Edward VI: Religion In England

762 Words4 Pages
Edward VI was a radical protestant, influenced by other Protestants such as the likes of Thomas Cranmer and John Cheke. According to J.P. Sommerville, Edward was ‘a precocious, strong-willed child, he was trained from the tenderest years to rule, and embraced Protestantism with youthful dogmatism.’ Henry VIII is remembered as the English monarch who broke with the Roman Church. However, it can be argued that Henry was only attracted to Protestant doctrine in a limited way, and remained Catholic to some extent, only making basic changes to religion to benefit his own pursuits. It can be said that although Henry VIII, had removed the pope as head of the church in England, he had not changed a great deal. It can be argued by some historians (excluding Elton) that major changes did occur under Edward. Edward focused on and changed four main aspects of religion; removal of Catholicism, the dealing of Protestant activity, ceremonial change and doctrinal change. The first key change under Edward was the introduction of the first Book of Common Prayer. Many sources state this…show more content…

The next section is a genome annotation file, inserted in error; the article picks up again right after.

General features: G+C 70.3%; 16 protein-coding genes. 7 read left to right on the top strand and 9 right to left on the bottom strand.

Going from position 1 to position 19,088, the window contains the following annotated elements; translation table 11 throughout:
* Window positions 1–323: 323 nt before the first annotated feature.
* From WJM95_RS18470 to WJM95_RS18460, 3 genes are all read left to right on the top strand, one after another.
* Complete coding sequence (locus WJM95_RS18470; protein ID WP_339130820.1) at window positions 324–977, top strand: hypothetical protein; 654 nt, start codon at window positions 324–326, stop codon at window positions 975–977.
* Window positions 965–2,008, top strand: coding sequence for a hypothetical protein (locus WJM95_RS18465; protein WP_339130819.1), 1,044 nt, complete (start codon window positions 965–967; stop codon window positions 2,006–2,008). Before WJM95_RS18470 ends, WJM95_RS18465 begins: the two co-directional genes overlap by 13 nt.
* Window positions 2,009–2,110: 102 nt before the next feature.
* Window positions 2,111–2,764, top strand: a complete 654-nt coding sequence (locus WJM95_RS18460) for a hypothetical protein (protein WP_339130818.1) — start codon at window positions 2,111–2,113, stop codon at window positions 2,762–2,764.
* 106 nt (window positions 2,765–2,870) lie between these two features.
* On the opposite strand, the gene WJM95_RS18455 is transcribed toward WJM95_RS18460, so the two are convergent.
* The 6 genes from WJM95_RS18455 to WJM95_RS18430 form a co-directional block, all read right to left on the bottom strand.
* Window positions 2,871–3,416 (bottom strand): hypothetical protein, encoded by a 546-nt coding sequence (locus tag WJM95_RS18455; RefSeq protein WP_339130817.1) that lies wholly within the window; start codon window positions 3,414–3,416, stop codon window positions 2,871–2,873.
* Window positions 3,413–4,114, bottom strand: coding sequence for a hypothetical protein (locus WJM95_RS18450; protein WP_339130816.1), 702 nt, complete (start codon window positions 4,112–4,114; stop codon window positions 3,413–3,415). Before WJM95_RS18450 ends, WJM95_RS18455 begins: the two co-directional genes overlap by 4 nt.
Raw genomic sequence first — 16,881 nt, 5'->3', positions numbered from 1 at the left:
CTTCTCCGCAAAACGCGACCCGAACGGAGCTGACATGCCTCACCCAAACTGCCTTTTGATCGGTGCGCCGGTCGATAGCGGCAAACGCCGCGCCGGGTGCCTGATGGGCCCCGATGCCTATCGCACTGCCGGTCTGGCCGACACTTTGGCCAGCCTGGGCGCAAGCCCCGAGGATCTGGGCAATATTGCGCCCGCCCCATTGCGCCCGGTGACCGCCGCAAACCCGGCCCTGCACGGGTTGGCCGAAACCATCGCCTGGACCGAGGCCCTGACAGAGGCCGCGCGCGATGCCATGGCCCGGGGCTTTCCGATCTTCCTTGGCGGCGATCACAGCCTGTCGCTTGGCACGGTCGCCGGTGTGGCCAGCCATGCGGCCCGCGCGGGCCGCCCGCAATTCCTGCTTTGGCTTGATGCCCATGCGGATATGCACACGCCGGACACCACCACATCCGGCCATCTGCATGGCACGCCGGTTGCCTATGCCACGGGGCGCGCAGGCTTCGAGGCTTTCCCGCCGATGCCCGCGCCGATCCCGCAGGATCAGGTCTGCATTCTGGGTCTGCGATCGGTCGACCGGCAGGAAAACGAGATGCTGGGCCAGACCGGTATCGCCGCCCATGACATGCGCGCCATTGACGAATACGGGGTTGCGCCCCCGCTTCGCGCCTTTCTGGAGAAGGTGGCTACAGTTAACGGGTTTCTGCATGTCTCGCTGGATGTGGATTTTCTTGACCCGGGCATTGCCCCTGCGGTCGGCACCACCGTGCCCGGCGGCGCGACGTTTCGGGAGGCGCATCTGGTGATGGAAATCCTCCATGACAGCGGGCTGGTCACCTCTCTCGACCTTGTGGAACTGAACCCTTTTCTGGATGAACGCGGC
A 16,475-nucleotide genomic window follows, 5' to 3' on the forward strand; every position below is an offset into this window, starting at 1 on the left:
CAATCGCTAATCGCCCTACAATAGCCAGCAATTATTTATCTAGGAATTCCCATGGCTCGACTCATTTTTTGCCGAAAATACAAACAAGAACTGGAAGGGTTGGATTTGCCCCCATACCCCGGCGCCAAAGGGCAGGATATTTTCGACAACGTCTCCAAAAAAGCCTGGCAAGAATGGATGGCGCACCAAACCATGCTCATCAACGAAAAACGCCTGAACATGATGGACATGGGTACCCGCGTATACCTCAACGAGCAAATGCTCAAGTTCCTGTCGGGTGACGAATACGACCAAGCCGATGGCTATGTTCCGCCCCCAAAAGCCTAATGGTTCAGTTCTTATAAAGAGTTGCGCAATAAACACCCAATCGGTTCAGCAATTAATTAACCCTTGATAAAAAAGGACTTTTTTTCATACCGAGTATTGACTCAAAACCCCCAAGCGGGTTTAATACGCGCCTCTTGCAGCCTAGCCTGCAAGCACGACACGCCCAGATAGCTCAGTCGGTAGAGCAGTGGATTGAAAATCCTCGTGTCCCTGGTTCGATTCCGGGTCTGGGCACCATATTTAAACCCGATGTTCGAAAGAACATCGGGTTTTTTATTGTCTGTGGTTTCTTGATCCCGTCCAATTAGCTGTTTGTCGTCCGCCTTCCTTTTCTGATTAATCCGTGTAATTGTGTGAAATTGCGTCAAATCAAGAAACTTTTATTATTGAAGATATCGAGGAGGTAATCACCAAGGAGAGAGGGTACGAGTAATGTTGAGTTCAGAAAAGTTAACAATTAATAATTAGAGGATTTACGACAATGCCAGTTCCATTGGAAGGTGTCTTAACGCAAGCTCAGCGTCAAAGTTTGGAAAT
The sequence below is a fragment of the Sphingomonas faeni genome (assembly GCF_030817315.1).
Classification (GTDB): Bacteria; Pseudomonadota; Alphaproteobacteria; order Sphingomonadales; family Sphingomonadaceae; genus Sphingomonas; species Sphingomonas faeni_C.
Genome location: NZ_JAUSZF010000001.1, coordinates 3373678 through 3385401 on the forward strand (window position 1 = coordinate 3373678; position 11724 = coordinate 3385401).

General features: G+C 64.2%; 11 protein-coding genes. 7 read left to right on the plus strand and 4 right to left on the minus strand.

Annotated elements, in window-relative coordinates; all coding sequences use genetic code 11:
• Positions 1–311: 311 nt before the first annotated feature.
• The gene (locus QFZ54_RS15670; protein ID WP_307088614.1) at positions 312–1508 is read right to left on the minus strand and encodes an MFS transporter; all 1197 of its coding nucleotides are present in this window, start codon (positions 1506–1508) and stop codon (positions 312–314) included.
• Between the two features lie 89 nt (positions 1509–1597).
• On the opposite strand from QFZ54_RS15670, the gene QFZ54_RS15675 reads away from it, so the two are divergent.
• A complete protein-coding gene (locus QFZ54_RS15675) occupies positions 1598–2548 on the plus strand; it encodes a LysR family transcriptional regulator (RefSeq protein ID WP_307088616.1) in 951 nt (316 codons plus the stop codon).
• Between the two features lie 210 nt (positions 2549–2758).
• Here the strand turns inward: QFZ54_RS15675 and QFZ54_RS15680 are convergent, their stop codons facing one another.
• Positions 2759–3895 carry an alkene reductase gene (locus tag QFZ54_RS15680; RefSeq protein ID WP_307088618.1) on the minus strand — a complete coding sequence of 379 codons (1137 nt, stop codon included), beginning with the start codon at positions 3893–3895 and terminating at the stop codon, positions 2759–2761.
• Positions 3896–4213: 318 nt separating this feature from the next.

Many Catholic practices were removed. For example, the Book of Homilies supported the Lutheran belief of justification of faith alone – a key element of Protestantism which went against catholic practices about going to heaven. The repealing of the Act of 6 Articles in 1547 removed all aspects of Catholic doctrine, showing that the official doctrine was imposing Protestantism and removing Catholicism. The New Treason Act of 1552 made it heresy to question royal supremacy over the Church. This officially out the Pope and Rome and was a further attack on Catholic beliefs. Also, the Second Book of Common Prayer was successful in completely removing any traces of Catholicism. This infers that perhaps there was a significant protestant
Open Document